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Australia: Rain has helped slow the bush fires, but it’s far from a knockout blow

Rain across firegrounds in south-eastern Australia has slowed several blazes, but failed to provide the knockout blow authorities had hoped for.

Light to moderate falls over the past week have helped firefighters, however the NSW Rural Fire Service (RFS) said more than 60 blazes were still burning.

A third of those fires remain uncontained, and the showers have also hindered backburning efforts.

At least 1,000 firefighters are working on containment lines in preparation for hotter weather later this week.

“In some places it does unfortunately hold us back from doing this very important containment work,” RFS spokesperson Angela Burford said.

“But in some places where we have had heavier rainfall, it’s been very beneficial, and we’ve been able to finally put some fires out.”

Most of the wet weather has been north of Sydney, with the far north coast topping the state’s rainfall, with an average of 200  300 millimetres falling.

But further south, about 15 to 25 millimetres has been recorded around the Illawarra and Shoalhaven region, while parts of the far South Coast and Southern Ranges have only seen up to 5mm.

“In certain parts of the state, especially towards the south and south-east coast, we didn’t get widespread totals … falling directly on the fire grounds,” Bureau of Meteorology forecaster Abrar Shabren said.

In Victoria, the number of out-of-control bushfires dropped from 16 to 13 after a downpour earlier this week.

Melbourne was saturated with a month’s worth of rain in less than 24 hours on Sunday afternoon, and severe thunderstorms led to flash flooding in parts of the city.

Bureau of Meteorology (BOM) forecaster Matt Michael said between 25 and 139 millimetres of rain fell on fire-affected areas in Victoria.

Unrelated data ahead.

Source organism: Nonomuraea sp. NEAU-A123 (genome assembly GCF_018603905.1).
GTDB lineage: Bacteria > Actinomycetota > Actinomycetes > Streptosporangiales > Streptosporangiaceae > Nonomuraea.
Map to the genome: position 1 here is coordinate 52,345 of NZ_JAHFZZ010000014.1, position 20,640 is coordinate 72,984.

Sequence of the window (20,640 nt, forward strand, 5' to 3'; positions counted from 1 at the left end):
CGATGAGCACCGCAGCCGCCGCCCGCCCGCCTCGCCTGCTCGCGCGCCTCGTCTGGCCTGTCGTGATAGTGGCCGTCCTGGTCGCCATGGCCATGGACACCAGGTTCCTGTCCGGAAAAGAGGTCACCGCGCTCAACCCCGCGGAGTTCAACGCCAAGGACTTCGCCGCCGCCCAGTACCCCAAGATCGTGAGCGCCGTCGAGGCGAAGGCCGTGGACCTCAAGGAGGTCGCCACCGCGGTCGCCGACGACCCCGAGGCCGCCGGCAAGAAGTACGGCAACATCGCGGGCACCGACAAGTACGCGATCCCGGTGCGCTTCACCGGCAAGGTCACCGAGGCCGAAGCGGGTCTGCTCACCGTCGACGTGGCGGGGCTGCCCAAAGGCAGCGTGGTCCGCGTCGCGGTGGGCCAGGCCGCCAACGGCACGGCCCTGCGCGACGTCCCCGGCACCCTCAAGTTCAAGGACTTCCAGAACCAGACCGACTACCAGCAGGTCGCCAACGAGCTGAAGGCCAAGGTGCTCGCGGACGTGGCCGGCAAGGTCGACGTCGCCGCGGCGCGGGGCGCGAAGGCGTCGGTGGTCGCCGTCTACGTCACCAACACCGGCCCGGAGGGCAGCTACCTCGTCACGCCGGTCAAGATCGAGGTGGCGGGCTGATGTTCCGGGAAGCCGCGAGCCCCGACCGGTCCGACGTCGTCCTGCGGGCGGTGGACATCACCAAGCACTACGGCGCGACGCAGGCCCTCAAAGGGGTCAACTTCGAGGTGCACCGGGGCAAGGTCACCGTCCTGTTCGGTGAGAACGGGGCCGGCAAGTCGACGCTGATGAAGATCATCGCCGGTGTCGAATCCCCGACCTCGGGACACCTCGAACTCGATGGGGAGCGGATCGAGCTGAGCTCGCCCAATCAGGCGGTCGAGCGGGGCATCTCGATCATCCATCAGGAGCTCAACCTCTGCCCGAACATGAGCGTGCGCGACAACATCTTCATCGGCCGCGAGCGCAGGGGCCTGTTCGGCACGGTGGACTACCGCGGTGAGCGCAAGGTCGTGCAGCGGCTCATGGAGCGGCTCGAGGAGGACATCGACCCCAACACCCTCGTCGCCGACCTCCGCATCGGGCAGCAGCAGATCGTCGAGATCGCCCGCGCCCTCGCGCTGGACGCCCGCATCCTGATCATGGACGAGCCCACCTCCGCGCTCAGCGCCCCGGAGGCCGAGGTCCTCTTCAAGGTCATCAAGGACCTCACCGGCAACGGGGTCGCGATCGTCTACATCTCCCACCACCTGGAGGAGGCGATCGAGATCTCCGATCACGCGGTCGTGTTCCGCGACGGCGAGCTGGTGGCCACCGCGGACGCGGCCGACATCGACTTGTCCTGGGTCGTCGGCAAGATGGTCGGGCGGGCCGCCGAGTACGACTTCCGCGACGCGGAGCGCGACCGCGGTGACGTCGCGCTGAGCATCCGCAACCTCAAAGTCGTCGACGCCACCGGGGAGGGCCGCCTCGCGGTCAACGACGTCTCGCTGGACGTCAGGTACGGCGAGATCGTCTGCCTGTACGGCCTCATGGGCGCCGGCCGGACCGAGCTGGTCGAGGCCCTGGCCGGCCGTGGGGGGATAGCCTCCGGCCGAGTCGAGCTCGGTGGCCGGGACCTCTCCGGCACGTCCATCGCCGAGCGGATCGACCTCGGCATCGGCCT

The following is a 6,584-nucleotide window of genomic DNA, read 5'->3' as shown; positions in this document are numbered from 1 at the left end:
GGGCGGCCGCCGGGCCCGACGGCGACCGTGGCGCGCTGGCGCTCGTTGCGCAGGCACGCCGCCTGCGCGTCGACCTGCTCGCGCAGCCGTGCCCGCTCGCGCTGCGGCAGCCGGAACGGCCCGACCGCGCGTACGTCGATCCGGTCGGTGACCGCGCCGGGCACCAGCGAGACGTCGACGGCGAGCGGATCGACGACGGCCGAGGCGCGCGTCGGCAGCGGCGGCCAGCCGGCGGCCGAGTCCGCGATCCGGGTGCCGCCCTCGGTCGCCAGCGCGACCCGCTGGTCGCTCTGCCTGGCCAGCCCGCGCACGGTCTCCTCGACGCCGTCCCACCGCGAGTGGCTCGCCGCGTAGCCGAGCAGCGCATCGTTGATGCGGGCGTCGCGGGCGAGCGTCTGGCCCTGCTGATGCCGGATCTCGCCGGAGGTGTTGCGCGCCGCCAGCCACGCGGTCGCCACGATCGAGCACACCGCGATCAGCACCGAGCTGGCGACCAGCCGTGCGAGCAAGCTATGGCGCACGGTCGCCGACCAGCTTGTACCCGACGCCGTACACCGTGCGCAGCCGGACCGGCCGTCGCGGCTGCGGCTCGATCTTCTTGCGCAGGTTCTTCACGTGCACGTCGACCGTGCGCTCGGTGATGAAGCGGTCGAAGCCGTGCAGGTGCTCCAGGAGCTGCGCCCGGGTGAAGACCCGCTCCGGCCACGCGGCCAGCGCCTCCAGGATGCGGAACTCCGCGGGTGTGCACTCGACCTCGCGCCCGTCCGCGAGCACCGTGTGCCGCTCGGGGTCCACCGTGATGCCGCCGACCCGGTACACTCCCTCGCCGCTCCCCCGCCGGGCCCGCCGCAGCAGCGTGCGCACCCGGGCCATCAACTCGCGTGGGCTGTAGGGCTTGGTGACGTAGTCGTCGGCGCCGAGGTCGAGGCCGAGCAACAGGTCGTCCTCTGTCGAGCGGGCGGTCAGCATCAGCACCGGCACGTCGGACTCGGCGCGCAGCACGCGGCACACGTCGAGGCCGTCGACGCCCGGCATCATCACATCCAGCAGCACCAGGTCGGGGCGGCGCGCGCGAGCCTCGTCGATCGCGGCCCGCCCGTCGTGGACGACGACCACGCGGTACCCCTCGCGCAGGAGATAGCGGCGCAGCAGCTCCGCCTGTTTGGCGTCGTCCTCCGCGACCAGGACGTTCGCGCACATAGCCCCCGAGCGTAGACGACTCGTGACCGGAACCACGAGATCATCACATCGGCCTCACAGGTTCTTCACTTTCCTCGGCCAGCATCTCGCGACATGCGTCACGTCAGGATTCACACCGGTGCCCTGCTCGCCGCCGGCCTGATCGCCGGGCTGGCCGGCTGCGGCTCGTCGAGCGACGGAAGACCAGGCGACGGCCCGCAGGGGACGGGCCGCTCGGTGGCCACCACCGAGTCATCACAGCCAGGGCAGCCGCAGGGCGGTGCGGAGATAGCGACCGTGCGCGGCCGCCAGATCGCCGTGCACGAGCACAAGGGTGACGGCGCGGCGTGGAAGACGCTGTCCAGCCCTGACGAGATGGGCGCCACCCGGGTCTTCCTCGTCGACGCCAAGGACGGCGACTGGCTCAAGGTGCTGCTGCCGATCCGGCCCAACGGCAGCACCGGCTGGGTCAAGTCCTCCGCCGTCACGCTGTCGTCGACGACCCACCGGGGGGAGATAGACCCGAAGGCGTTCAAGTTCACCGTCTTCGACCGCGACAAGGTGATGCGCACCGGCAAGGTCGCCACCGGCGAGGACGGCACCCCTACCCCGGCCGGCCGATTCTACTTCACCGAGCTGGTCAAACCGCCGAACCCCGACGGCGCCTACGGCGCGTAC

The heaviest falls were recorded in Mount Moornapa, west of Bairnsdale, with 139mm, while Stratford received 109mm and Mallacoota got 28mm.

The Alpine region also received a reprieve with 45mm falling in Harrietville and Mount Hotham, and 31mm in Falls Creek.

The wet weather arrived in NSW on Monday, and the places that got the most rain were Tumbulgum (243mm), Clothiers Creek (250mm) and Bilambil Height (212mm).

Despite the falls, 100 per cent of NSW remains in drought.

“Because of the drought we’re in, we have very dry landscape and just enough of that rain can cause not only flooding but landslips  or essentially soil erosion  so that’s certainly something that we’re very mindful of,” Ms Burford said.

“We still have a number of potentially hot and dry weeks ahead of us.

“There is still that ongoing risk, and while essentially the worst of it is over with that rainfall, we still have a fair way to go.”

The fire danger in Victoria will increase tomorrow  in the Mallee it is forecast to be extreme, while in the state’s north and north-west it will be severe.

In Gippsland it will be moderate to high.

More rainfall and isolated thunderstorms are expected to hit Melbourne tomorrow night before they move further east later in the week.

– Image / IBM,

– WeatherZone/ABC, Story By Rani Hayman, Rachel Clayton and Emma Elsworthy


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